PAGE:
The everlasting joy that is Private Lives is currently touring the UK, starring the glamorous Patricia Hodge, and charming Nigel Havers.
We went along to see it at Brighton’s Theatre Royal, and our hands were red from the applause by the end. The play, the cast, and the fantastic breaking down of age barriers made for a riveting evening. Here’s our Private Lives review…
If you’re looking for someone well-versed in Noel Coward’s fanatical plot to critique an adaptation, you’re in quite the wrong place. I honestly had no idea what to expect, though I didn’t imagine I’d laugh quite as much as I did. I was so pleasantly surprised with how well everything and everyone worked together.
We all love a middle-class comedy drama – Absolutely Fabulous is a household gem – but I did have a moment of ‘will this been an archaic, droll take on an overdone storyline?’ The answer, it turns out, is no. Thankfully, my suspicions were incorrect. From the physical design of the set to the absolutely incredible vocal notes from Patricia Hodge, the two hours spent watching this adaptation could not have been better spent.
Despite being written almost a century ago, I found the sentiments of the storyline quite relatable to the modern era; it was ahead of its time. This adaptation cancelled out any of the potential risks of mediocrity or monotony that sometimes come with aged works of art. It was quite conceivable that this story could have been written recently.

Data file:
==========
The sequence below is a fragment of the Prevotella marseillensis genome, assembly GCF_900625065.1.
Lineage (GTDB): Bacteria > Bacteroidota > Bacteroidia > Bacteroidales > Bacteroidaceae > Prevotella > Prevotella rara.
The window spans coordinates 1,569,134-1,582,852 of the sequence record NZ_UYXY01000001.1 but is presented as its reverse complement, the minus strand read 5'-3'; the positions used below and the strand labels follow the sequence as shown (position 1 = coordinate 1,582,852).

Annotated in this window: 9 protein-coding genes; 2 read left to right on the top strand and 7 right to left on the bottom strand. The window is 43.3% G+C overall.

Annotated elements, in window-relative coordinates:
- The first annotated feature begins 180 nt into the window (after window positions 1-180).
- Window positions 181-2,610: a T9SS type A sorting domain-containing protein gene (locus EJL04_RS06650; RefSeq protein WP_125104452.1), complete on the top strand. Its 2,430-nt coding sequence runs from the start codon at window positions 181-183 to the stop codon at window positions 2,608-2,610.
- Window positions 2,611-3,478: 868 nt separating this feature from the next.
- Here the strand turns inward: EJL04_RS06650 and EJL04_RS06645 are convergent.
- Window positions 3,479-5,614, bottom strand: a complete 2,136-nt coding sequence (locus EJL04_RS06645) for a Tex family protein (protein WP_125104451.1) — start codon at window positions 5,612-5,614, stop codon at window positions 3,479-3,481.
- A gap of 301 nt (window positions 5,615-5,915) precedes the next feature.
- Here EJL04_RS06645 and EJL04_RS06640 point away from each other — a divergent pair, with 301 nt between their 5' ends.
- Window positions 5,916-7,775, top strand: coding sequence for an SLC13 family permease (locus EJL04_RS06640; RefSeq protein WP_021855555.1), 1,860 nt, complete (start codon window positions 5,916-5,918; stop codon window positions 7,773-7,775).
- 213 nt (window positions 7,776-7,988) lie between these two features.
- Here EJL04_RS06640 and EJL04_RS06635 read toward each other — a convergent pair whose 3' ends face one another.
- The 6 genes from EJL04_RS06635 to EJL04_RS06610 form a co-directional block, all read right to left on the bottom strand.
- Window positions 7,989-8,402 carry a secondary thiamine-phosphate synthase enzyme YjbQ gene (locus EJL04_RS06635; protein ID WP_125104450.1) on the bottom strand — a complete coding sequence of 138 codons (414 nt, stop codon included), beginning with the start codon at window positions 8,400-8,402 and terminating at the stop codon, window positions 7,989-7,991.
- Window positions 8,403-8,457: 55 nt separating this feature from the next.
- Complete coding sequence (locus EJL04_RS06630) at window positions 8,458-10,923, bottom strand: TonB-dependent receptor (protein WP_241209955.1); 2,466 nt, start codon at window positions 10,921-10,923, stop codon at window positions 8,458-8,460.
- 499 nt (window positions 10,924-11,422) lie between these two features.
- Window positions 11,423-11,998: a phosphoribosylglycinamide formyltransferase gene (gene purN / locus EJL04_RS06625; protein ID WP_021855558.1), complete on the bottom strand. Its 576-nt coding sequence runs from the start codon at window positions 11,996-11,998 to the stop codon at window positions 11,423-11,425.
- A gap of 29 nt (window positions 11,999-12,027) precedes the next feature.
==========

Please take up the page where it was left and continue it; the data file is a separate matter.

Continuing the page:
The plotline was sometimes predictable, and it wasn’t completely unique, but it was a solid story that stuck to what it knew, and gave us more than we expected. There’s nothing quite as bad as going to see a film or TV show that has tried to out-perform every other member of its genre, and in doing so has lost all sense of what it set out to do.
Age is but a number
The playing around of stereotypes made the storyline enjoyable, and the actors were so well cast. They played up to their character’s comedic tropes – the misogynist, the insecure new woman – in a way that allowed us to laugh at the people these tropes represent, rather than the perceived victims of the jokes.
In fact, the female characters were much more likeable than they are usually represented in these sorts of stories – generally shrill and scornful, unable to have a good time – and the strength in the portrayal of these characters made for enjoyable watching as the drama unfolded. It was hard to decide on a ‘villain’ and hate any of them; though Havers’ character was the playboy pig, the charm that Havers brought to the role made for unwitting likeability.
The cast played their parts so well, it seems foolish to imagine anyone else in these roles. Some talk online suggested that perhaps the cast could have been younger, but I heartily disagree. The cast members’ ages added a certain wisdom and authenticity to the roles that I just don’t think would have been present otherwise.
The credibility these actors brought to the play made it relatable and original, which only adds to the humour of realising your ex-spouse is honeymooning with their new spouse in the hotel room next to yours.
While the first act laid the groundwork, the second act brought the drama. The bickering was so highly amusing, and the reactions that certain scenes got from the audience made it almost seem scripted. The unanimous gasp at the blatant sexism, the squeal of delight at a slap, the rambunctious chuckling… To be united as one laughing at a fantastically created production was the chicken soup for the soul we needed after the past two years.
Check the tour dates and locations here.
Carly gets to do everything under the sun, including writing, editing, taking photos, creating stories, and swanning around at launches. She can down a glass of Prosecco without pausing for breath, and aims to be the youngest Pulitzer winner ever.
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